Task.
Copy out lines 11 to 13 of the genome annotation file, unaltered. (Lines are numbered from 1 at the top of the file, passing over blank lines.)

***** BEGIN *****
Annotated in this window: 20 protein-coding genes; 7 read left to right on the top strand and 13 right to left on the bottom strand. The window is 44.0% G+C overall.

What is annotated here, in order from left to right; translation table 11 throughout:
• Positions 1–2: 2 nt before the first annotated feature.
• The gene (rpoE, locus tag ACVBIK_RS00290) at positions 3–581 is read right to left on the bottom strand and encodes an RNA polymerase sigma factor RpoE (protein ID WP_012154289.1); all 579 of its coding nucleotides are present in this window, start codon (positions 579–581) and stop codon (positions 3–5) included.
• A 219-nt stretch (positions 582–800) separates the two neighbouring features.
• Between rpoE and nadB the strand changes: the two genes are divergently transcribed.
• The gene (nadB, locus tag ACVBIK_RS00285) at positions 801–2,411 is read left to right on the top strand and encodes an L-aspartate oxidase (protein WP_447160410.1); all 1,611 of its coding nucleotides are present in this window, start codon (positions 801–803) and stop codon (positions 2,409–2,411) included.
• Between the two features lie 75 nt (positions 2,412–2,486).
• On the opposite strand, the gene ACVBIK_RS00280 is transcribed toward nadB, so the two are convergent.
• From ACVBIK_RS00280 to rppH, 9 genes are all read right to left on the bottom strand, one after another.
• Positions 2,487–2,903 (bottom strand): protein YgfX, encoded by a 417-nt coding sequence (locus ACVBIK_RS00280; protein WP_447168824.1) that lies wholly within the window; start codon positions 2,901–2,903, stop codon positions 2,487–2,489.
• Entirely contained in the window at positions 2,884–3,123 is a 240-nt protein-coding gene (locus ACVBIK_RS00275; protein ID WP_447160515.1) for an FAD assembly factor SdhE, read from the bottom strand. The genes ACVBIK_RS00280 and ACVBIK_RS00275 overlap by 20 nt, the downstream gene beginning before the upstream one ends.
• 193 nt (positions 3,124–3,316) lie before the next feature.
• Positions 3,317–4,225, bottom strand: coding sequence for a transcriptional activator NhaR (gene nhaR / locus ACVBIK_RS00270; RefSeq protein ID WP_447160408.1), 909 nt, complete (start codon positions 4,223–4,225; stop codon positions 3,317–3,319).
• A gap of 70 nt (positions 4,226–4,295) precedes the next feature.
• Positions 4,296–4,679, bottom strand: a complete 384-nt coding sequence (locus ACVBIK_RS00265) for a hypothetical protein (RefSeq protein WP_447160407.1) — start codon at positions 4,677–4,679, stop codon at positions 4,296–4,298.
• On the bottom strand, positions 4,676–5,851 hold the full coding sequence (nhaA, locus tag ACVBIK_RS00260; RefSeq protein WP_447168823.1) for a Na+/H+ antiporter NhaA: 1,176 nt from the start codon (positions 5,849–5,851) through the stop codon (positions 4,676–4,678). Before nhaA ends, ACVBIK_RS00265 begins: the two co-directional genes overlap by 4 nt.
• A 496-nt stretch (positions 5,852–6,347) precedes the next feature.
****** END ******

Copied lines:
• Positions 2,487–2,903 (bottom strand): protein YgfX, encoded by a 417-nt coding sequence (locus ACVBIK_RS00280; protein WP_447168824.1) that lies wholly within the window; start codon positions 2,901–2,903, stop codon positions 2,487–2,489.
• Entirely contained in the window at positions 2,884–3,123 is a 240-nt protein-coding gene (locus ACVBIK_RS00275; protein ID WP_447160515.1) for an FAD assembly factor SdhE, read from the bottom strand. The genes ACVBIK_RS00280 and ACVBIK_RS00275 overlap by 20 nt, the downstream gene beginning before the upstream one ends.
• 193 nt (positions 3,124–3,316) lie before the next feature.